Magnus warns Rose of the risk of an offshore inferno, a reference to one of the worst workplace disasters in modern British history. In July 1988, 167 men were killed after an explosion led to a large fire on Occidental’s Piper Alpha platform in the North Sea—an event that is seared into the collective memory of the industry. Every person I interviewed brought up Piper Alpha without prompting, and The Rig’s creator, David Macpherson, has talked about its impact on his family when he was growing up and his father was working offshore. Magnus’s insistence on the importance of procedure underlines the lessons the industry claimed to have learned following an inquiry into the Piper Alpha disaster. In a later episode, Kinloch Bravo’s sister platform, Kinloch Charlie, explodes into a fireball, and survivors seek refuge on the remaining rig. These scenes are frighteningly plausible. Despite the measures taken after Piper Alpha, dangers offshore remain high. In March 2012, a blowout occurred on Total’s Elgin platform, and only the direction of the wind prevented the rig from catching fire.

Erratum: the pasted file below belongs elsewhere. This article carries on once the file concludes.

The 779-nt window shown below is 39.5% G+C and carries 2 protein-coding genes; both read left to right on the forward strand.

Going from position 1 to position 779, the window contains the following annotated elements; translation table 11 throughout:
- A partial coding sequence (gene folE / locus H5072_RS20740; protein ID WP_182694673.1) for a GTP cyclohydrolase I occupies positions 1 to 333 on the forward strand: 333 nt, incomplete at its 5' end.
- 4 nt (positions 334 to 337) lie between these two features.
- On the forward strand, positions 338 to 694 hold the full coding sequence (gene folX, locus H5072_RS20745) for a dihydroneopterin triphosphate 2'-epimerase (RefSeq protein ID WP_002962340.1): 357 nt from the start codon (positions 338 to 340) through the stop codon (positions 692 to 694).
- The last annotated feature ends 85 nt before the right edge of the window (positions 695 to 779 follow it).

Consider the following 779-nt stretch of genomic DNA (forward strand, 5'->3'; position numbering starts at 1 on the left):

Rose eventually becomes disillusioned with Pictor and throws her lot in with the rig’s workers—switching her white-collar shirt for a boilersuit. When a senior Pictor  representative gives orders to dissipate the fog surrounding the rig, threatening workers’ lives, she rejects the plan, telling him, “Guys like you think letting people die makes you some kind of grand realist.”